Apparently what happened was this: the film was shot entirely on location in Argentina, at a time when Argentina's economy suddenly ran into some massive inflation, hence sending the film over budget. The insurers, taking it upon themselves to make sure the movie was finished, went above and beyond their call of duty and decided that they needed to guarantee a return on their investment by tweaking the film to what they believed would be most profitable- hence, aliens. But it's really hard to say what the filmmakers' original vision was, or if it made any more sense. There are so many plot elements jammed together that it's hard to tease out a coherent concept, and one can pick out the influences easily: a bit of Blade Runner cyberpunk here, some attempted Robocop-level satire there (complete with a corporate espionage plotline), and of course many rehashes of Highlander's best parts, from bringing back Sean Connery simply because such a thing was technically possible to once again having the main villain joyfully chew scenery while rampaging through a depraved present (Ironside is basically playing Clancy Brown's part but with a different name and backstory, though it's hard to complain too much).
You can sense that we've passed the point of no return when Louise attempts to talk out the premise of the film in its revamped state and, in so doing, points out how needlessly complicated it has become. The original film never gave much of an explanation of where the Immortals came from or why they were destined to fight, but there was at least a certain mythological poetry to the idea. This new story of Immortals from one world battling here with their powers being switched on and off depending on who's on what side of the line plays more like one of the later Final Fantasy plots.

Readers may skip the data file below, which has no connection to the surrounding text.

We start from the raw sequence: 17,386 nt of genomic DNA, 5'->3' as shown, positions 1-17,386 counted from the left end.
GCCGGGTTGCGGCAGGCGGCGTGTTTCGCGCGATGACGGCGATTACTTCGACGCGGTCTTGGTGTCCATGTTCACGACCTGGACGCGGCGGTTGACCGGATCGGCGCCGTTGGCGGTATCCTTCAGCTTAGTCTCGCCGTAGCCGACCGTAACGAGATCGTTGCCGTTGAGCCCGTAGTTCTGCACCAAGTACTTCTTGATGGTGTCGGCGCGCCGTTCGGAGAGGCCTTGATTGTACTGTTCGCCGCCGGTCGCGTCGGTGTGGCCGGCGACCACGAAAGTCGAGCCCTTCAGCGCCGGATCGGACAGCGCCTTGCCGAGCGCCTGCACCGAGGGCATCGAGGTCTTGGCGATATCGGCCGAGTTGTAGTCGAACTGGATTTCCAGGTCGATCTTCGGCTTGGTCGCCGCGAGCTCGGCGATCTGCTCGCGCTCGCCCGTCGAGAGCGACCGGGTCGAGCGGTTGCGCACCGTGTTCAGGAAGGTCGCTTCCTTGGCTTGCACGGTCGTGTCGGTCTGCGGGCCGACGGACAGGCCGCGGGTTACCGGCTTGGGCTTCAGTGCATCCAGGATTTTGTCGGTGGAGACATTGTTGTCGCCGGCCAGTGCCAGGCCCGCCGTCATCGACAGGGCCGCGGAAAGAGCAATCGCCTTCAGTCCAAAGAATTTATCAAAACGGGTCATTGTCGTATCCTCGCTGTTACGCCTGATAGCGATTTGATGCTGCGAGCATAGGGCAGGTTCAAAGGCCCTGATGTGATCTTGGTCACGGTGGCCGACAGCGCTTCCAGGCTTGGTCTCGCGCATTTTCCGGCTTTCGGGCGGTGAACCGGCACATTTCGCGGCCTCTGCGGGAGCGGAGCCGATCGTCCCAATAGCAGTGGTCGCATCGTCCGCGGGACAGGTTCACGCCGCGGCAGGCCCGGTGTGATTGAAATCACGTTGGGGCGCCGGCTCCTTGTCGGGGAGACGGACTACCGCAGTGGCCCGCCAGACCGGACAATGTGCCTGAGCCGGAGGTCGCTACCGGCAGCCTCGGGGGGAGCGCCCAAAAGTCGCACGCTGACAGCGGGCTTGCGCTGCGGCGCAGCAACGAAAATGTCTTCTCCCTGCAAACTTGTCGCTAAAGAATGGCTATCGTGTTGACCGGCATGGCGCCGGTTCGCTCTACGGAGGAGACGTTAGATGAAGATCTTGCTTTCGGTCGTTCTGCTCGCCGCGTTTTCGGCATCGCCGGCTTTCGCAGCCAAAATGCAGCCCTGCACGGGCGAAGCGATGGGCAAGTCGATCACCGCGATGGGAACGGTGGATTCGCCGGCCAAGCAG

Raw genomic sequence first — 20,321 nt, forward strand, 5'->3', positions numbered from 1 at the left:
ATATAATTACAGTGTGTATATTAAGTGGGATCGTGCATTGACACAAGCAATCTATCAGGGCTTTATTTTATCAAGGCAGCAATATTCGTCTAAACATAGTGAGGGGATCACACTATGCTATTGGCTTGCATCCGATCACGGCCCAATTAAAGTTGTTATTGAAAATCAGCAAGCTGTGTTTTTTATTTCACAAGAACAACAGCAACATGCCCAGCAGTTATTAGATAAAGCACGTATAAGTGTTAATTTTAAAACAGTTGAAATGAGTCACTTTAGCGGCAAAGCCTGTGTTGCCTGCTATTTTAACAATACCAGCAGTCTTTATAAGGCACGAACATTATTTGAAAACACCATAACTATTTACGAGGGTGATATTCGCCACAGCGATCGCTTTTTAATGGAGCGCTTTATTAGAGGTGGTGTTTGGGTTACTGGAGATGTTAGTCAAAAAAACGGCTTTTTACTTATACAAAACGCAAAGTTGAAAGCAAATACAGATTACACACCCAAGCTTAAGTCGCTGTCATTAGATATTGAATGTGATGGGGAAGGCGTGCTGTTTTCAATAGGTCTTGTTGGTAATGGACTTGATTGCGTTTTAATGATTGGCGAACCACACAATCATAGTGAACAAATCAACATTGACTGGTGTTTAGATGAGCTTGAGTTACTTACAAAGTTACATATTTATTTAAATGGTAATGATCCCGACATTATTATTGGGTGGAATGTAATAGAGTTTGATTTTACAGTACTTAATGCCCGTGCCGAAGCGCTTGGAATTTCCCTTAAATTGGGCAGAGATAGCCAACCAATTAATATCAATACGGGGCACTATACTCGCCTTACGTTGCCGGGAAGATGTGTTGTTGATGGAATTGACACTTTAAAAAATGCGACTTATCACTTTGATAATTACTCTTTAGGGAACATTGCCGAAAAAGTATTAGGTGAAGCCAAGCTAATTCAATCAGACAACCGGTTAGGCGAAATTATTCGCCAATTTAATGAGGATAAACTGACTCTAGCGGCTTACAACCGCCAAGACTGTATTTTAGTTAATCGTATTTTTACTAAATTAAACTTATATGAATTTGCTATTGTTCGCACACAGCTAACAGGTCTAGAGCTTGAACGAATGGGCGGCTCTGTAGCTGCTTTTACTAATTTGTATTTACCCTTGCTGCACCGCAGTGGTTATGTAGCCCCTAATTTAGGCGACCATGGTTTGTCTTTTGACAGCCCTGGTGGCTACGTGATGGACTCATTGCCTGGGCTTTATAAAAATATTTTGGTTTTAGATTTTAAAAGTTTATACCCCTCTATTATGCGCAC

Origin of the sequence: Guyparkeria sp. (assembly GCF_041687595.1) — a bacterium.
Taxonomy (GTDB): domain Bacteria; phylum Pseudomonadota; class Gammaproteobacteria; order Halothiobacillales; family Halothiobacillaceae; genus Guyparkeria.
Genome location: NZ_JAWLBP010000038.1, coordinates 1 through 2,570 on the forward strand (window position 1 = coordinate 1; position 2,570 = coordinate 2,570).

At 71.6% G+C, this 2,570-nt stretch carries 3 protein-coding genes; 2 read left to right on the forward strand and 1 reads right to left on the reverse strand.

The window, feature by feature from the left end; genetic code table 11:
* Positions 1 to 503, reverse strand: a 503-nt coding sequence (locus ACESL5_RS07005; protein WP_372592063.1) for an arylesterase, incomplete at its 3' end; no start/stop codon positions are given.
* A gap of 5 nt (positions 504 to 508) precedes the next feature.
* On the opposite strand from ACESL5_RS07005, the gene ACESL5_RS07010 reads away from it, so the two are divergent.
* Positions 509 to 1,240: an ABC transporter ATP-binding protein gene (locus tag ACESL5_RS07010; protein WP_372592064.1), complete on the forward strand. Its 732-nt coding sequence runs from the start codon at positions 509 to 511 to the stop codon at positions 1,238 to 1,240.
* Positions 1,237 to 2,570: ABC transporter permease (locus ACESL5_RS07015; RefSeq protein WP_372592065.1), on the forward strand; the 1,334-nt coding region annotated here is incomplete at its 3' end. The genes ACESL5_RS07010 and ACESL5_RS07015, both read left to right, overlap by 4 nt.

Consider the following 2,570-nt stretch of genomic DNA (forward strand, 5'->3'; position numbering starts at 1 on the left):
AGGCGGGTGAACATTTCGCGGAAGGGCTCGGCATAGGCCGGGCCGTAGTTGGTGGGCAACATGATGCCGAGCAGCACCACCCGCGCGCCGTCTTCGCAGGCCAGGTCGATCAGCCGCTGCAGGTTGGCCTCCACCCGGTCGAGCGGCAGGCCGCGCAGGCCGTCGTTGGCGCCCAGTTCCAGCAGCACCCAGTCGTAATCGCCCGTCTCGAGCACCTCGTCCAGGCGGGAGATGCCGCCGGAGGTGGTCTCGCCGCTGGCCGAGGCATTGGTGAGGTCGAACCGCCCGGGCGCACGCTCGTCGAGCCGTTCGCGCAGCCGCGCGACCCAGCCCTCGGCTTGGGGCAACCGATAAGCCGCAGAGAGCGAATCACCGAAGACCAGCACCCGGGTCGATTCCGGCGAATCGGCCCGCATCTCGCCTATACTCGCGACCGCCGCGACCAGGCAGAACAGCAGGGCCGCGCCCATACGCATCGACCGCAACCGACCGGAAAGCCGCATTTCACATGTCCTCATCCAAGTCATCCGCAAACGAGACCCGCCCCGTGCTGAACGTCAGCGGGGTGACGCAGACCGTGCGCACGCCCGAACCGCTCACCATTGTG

The film occasionally tries for serious dramatics, but everything is played too broadly and stupidly for that to work. The Shield Corporation is your generic evil megacorp (and Connor apparently helped build the shield, so it's not clear how he let it fall into the hands of yuppie vermin.) Ramirez' return is arbitrary and his role in the plot is largely nonsensical. There's never much of a sense of Connor actually being threatened by either Katana or his freakish punk henchmen, and the shield itself is supposed to have become this horrible thing that ruins people's lives, but there's no indication of what precisely the problem is except things being darker most of the time (when the lighting department remembers.) Mystic powers are introduced and thrown around with no real foreshadowing or explanation, action sequences are thrown together from a grab bag of visual concepts without rhyme, reason, or rhythm, and there are lots of minor editing glitches and technical missteps that suggest that at some point everyone gave up and just tried to finish the job so they could go home. (I still can't tell you what city most of the action is supposed to take place in. New York? Detroit? London? Prague?)